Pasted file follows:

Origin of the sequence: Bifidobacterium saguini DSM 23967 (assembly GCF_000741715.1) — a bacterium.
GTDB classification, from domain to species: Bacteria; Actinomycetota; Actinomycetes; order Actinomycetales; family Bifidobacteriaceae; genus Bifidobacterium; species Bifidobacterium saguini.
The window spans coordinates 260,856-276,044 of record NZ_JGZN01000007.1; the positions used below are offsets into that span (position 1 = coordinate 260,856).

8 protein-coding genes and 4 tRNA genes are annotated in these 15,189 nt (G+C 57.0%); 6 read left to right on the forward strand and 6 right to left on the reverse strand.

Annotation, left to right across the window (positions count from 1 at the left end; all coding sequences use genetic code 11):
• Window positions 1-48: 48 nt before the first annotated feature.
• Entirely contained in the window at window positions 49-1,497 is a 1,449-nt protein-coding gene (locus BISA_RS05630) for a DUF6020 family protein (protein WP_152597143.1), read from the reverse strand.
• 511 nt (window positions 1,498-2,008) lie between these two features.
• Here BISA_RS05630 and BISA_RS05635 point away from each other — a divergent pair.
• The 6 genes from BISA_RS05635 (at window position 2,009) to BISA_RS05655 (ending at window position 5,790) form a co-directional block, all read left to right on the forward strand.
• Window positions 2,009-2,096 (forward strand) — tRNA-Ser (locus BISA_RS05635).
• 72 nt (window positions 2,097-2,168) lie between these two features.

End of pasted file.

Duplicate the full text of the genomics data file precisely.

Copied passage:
Origin of the sequence: Bifidobacterium saguini DSM 23967 (assembly GCF_000741715.1) — a bacterium.
GTDB classification, from domain to species: Bacteria; Actinomycetota; Actinomycetes; order Actinomycetales; family Bifidobacteriaceae; genus Bifidobacterium; species Bifidobacterium saguini.
The window spans coordinates 260,856-276,044 of record NZ_JGZN01000007.1; the positions used below are offsets into that span (position 1 = coordinate 260,856).

8 protein-coding genes and 4 tRNA genes are annotated in these 15,189 nt (G+C 57.0%); 6 read left to right on the forward strand and 6 right to left on the reverse strand.

Annotation, left to right across the window (positions count from 1 at the left end; all coding sequences use genetic code 11):
• Window positions 1-48: 48 nt before the first annotated feature.
• Entirely contained in the window at window positions 49-1,497 is a 1,449-nt protein-coding gene (locus BISA_RS05630) for a DUF6020 family protein (protein WP_152597143.1), read from the reverse strand.
• 511 nt (window positions 1,498-2,008) lie between these two features.
• Here BISA_RS05630 and BISA_RS05635 point away from each other — a divergent pair.
• The 6 genes from BISA_RS05635 (at window position 2,009) to BISA_RS05655 (ending at window position 5,790) form a co-directional block, all read left to right on the forward strand.
• Window positions 2,009-2,096 (forward strand) — tRNA-Ser (locus BISA_RS05635).
• 72 nt (window positions 2,097-2,168) lie between these two features.